Shelling out top dollar on a printer and finding cut-down “starter” inks in the box is an insult the printer industry seems unwilling to stop dishing out, so full marks to Lexmark for taking the opposite approach. With the X4875 (and the dearer X9575) you get a set of full-whack, high-yield XL cartridges to get you going without the need for an early trip to the shops.
Credit to Lexmark, also, for being the first to embrace Wi-Fi as a printer accessory that shouldn’t cost the earth. Others have now cottoned on but the X4875 comes with the easy-to-set-up 802.11g that has been standard on Lexmark’s range for some time now. The CD guides you through every step, and the traffic light indicator on the device gives a quick idea of whether you’re on a network at any time.
Of course, you also get the usual USB port and for most people that’s still the simplest connection. A 2.4in colour LCD contains a raft of options, and although it at times spreads across a few too many scrolling menus, it’s pretty easy to use. There’s a built-in duplex unit for two-sided printing, and a card reader on the front for all the major formats including xD.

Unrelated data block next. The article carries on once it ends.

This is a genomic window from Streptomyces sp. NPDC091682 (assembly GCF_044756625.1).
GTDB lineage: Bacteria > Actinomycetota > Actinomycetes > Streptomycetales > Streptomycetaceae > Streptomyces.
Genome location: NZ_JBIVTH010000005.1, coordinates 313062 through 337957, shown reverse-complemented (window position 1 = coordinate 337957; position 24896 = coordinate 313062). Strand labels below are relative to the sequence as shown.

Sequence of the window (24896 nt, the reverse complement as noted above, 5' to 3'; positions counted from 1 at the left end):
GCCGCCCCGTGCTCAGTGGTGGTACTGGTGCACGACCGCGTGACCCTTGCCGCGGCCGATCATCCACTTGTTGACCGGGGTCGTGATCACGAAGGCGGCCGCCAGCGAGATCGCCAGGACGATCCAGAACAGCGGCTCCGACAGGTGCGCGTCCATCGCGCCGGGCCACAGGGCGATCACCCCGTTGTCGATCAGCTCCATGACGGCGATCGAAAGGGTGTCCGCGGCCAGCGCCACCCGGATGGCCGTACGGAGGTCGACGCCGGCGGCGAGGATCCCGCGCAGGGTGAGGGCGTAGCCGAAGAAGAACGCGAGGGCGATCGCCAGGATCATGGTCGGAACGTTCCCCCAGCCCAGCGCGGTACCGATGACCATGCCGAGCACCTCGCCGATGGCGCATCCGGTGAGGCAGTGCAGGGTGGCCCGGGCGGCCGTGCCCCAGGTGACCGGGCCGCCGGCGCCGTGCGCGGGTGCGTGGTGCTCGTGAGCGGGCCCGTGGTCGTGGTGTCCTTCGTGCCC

But while all these features go some way towards justifying the fairly high $148 price, the quality and speed of the device do not. Text is a bit frayed around the edges, and the colour tone of photos is just not natural – unless you like your prints to come straight out of the printer aged and yellowing, we wouldn’t recommend the X4875 as a photo printer. The scanner is equally disappointing, getting the lighting and tone of our test images all wrong.
But document printing is what the Lexmark is mainly intended for, and speeds of 6.4ppm for mono and 2.1ppm for colour documents are in the middle of the pack. The driver speaks a truly irritating “printing started” message before every job until you disable it – and you will – but all-in-all the X4875 isn’t bad as an office printer.
The sticking point, though, is the price. For $10 less you can pick up the Canon Pixma MP520, which offers better quality output. Or, if you desperately need the Wi-Fi, the Dell V305w is the king of the wireless printers at a shade over $100.
This Review appeared in the November, 2008 issue of PC & Tech Authority Magazine